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US: Whoops, Nevermind About That Whole "Lost $6.6B of Iraqi Rebuilding Cash" Thing

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A common charge leveled against the Bush administration in the months following the 2003 invasion of Iraq was its supreme lack of a follow-up plan once Saddam Hussein’s regime was toppled. Shocked and awed was the American public when it learned that $6.6 billion in cold hard cash, delivered by the planeload to Iraq to assist in reconstruction efforts, was somehow lost.

In what US officials called the biggest international cash airlift of all time, over 20 C-130 Hercules cargo planes, packed with shrink-wrapped bricks of $100 bills for a total of $12 billion, were sent to Baghdad from the United States. More than half of that money went missing in the chaos and looting during the invasion’s aftermath. Or so it was thought.

Mind you, this wasn’t US taxpayer money. It was Iraqi oil revenue and other seized assets frozen by international sanctions, entrusted to the US by the UN and stored at the Federal Reserve in New York for the Development Fund for Iraq.

For eight years, blame was cast by both the US and Iraq at the other for losing that money. US officials accused the interim government of fraud while a high-ranking Iraqi official said the US “failed to put in place accountable and transparent financial controls to safeguard Iraqi funds.” Pentagon investigations and Congressional hearings were opened to try solve the matter.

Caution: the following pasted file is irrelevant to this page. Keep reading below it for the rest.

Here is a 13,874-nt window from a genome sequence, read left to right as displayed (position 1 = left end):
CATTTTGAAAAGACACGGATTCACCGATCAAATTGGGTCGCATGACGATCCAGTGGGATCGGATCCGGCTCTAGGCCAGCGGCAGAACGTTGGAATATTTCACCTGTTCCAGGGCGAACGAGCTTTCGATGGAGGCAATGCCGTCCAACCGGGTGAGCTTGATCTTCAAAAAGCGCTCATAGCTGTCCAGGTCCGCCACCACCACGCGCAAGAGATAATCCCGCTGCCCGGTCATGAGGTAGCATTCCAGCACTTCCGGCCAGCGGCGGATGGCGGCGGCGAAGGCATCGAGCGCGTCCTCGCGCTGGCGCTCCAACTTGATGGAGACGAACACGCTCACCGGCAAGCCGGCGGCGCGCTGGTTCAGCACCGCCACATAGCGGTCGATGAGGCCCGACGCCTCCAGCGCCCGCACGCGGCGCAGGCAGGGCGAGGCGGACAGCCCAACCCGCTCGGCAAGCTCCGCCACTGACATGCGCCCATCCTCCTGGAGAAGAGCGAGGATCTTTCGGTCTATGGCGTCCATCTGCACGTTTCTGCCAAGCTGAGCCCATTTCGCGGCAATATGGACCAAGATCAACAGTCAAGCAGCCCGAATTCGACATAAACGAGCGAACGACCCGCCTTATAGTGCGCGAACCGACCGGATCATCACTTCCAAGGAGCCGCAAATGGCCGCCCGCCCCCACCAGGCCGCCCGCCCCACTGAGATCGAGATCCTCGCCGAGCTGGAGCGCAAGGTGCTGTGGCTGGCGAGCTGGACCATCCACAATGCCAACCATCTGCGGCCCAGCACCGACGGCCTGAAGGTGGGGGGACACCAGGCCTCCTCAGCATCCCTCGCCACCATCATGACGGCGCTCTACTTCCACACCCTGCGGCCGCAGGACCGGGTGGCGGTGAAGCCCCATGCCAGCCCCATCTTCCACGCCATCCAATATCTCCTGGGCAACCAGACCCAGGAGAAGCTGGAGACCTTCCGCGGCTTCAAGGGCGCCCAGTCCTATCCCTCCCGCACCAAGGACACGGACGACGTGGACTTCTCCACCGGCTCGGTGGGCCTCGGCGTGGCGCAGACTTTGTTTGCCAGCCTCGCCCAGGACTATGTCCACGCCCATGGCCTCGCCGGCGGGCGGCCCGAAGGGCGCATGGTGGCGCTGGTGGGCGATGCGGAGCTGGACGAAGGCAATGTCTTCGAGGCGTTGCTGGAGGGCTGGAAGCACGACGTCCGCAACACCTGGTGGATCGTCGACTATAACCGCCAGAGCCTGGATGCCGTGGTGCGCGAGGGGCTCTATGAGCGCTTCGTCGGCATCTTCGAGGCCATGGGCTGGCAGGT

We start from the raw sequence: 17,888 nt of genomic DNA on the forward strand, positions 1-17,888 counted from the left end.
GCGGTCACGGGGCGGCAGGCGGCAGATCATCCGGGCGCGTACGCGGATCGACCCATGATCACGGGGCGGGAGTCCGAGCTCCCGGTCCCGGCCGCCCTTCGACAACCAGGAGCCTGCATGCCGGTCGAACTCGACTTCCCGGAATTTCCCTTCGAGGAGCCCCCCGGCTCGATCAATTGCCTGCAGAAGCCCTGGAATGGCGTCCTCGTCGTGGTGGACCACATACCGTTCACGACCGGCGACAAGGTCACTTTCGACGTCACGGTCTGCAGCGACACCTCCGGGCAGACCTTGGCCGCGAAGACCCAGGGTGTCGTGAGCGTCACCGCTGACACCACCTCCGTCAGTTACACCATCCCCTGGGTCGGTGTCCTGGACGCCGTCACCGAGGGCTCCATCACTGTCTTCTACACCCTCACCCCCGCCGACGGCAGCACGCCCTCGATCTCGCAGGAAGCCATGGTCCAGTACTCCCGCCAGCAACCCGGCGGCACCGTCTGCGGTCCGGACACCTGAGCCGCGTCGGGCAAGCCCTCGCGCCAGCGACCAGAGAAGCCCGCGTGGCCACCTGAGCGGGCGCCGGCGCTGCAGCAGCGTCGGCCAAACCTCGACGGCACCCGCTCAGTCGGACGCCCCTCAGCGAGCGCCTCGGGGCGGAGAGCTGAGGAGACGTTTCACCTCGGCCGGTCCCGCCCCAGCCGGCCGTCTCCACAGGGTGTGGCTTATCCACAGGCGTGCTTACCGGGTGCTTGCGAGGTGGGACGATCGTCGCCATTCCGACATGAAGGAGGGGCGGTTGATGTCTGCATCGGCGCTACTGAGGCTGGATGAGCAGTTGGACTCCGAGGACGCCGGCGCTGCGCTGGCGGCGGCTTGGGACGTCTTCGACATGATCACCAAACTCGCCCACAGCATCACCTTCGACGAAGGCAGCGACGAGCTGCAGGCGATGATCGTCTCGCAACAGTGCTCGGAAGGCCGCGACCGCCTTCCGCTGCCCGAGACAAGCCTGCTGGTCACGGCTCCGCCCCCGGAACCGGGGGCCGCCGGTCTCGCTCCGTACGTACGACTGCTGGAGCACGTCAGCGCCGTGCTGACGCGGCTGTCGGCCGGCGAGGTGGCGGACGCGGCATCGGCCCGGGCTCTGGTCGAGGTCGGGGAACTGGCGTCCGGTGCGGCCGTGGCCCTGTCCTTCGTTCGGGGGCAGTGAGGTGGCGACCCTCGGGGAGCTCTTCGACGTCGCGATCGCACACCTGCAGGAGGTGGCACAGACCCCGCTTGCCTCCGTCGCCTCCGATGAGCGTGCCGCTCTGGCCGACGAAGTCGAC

In June of this year, federal auditors finally concluded that all of that cash may have been stolen in what Stuart Bowen, the special inspector general for Iraq reconstruction, dubbed "the largest theft of funds in national history."

Now, in a turn of events fit for a Scooby Doo mystery, officials have learned that the money was where it was supposed to be all along. A new report from that same Inspector Bowen says it was never lost in the first place but legitimately handed over to the proper authorities.

"Sufficient evidence exists showing that almost all of the remaining $6.6 billion remaining was transferred to actual and legal CBI (Central Bank of Iraq) control," claims the report. A smaller sum of $217 million was in one of Saddam’s vaults being overseen by the US Defense Department.

At least they didn’t say they found it all under a mattress.
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